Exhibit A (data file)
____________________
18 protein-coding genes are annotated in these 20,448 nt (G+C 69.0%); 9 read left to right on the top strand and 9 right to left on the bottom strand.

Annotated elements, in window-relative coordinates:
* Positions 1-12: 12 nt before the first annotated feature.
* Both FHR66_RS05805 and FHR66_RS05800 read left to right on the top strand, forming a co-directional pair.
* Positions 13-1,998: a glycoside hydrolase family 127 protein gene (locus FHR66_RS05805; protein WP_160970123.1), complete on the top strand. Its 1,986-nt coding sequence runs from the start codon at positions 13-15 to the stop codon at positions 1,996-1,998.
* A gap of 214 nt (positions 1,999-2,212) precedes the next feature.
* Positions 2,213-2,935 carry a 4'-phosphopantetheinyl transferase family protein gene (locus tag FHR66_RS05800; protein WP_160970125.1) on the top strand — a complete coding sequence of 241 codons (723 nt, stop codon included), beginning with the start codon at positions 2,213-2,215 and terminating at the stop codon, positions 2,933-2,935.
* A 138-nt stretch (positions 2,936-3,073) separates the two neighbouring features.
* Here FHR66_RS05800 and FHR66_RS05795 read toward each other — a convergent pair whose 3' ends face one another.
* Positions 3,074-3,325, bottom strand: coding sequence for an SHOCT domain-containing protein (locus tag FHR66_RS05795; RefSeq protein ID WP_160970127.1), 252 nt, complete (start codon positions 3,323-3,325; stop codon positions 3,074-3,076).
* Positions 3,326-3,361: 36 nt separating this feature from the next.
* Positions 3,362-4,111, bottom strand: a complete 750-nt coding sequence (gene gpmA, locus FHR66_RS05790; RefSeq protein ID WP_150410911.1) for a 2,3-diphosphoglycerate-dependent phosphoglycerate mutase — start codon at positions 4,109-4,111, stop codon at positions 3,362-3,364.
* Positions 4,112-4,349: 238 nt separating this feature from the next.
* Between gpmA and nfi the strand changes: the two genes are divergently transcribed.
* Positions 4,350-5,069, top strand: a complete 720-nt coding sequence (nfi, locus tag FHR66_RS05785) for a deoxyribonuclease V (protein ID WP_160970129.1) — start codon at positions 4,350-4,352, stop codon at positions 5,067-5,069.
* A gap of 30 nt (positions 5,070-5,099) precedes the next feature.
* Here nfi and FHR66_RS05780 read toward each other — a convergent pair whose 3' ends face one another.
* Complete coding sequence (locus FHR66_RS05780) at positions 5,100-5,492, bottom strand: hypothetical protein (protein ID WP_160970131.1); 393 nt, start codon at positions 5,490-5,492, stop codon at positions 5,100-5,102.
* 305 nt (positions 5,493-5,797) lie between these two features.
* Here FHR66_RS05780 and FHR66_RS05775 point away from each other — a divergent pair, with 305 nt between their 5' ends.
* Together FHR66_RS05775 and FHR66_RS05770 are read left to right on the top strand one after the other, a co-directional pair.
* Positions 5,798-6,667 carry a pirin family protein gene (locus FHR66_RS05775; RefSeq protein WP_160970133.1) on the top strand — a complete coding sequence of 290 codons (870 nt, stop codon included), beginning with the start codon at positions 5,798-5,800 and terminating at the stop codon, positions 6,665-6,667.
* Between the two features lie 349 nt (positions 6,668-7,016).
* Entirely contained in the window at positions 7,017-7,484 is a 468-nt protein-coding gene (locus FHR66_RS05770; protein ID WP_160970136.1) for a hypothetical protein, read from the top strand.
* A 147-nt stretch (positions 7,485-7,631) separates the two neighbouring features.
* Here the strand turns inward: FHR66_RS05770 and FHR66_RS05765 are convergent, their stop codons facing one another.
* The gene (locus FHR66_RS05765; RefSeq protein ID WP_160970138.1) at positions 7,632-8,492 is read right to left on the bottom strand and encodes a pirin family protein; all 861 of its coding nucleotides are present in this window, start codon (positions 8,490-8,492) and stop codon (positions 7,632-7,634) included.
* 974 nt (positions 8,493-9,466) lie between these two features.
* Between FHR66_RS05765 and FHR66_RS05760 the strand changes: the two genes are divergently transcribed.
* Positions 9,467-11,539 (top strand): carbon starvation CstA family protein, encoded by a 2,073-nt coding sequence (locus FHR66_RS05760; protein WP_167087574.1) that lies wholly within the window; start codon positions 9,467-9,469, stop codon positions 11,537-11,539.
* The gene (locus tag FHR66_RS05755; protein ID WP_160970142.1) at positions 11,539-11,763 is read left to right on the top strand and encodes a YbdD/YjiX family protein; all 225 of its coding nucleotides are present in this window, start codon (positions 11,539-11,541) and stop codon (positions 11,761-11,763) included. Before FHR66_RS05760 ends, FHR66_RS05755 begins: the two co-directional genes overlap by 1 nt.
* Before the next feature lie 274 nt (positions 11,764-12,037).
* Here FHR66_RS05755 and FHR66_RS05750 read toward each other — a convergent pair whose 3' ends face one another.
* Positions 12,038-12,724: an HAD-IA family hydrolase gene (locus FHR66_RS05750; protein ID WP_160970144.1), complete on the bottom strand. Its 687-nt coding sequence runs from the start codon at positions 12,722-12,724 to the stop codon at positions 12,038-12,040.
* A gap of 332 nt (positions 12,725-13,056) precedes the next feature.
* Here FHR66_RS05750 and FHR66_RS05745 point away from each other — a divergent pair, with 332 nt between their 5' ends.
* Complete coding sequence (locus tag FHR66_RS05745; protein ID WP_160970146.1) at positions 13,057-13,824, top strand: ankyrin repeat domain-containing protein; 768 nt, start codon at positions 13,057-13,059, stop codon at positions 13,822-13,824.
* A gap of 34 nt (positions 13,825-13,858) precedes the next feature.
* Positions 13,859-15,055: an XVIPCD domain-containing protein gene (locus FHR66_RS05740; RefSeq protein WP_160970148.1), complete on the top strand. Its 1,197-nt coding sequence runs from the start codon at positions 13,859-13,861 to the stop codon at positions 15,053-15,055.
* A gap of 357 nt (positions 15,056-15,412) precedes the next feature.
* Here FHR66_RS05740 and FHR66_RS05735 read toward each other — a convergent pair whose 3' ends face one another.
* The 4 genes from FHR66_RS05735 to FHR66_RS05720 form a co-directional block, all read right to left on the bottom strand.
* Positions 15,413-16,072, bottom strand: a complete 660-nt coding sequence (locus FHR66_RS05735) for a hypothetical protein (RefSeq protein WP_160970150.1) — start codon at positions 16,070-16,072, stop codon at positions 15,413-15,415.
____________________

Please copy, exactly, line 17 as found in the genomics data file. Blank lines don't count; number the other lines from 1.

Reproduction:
* Here nfi and FHR66_RS05780 read toward each other — a convergent pair whose 3' ends face one another.